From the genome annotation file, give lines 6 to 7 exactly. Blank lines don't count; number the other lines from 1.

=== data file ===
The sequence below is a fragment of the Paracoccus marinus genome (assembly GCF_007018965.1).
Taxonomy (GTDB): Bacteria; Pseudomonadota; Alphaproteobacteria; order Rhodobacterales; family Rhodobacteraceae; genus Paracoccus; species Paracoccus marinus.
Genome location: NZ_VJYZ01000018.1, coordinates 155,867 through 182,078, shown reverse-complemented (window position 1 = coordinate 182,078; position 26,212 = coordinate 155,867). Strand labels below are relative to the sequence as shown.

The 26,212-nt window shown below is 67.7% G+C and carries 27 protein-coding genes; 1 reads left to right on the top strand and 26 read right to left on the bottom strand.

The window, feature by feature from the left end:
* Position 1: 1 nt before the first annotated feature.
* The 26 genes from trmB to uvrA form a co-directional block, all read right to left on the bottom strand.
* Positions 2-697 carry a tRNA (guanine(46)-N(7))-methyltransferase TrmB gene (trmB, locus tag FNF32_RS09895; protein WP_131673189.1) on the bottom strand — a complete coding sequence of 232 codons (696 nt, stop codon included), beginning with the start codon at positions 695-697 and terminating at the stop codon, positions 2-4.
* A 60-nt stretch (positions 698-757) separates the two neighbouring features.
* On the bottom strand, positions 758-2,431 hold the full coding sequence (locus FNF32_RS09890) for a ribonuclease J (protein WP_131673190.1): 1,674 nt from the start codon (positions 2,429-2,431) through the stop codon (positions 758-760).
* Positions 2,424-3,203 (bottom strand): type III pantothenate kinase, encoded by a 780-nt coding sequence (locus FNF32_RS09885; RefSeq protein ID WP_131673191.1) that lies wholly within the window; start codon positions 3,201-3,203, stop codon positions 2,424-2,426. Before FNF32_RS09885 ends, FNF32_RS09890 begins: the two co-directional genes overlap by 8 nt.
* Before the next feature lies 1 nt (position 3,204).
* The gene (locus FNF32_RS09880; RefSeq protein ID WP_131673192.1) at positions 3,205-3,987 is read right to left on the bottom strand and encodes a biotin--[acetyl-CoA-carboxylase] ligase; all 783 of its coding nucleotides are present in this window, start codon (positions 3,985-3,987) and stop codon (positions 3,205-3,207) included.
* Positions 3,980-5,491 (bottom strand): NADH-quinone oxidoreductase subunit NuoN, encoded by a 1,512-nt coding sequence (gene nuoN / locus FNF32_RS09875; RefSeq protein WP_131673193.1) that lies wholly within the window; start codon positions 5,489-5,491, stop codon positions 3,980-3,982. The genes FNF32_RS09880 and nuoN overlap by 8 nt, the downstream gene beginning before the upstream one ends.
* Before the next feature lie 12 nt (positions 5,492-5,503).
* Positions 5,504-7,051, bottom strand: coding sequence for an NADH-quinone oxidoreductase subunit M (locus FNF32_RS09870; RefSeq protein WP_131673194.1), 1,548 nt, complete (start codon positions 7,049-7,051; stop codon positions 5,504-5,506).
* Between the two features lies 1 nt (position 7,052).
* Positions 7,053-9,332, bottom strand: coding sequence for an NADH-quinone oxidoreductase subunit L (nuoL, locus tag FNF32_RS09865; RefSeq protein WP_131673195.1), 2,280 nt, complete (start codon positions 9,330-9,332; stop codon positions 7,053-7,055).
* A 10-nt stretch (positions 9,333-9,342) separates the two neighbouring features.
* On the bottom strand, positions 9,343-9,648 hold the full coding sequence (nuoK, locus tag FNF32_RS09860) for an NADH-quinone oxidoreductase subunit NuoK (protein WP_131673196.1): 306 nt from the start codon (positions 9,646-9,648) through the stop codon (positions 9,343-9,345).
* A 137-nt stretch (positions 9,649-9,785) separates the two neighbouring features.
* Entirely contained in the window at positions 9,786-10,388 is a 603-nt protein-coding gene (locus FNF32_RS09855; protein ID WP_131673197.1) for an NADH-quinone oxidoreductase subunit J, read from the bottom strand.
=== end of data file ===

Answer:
* Position 1: 1 nt before the first annotated feature.
* The 26 genes from trmB to uvrA form a co-directional block, all read right to left on the bottom strand.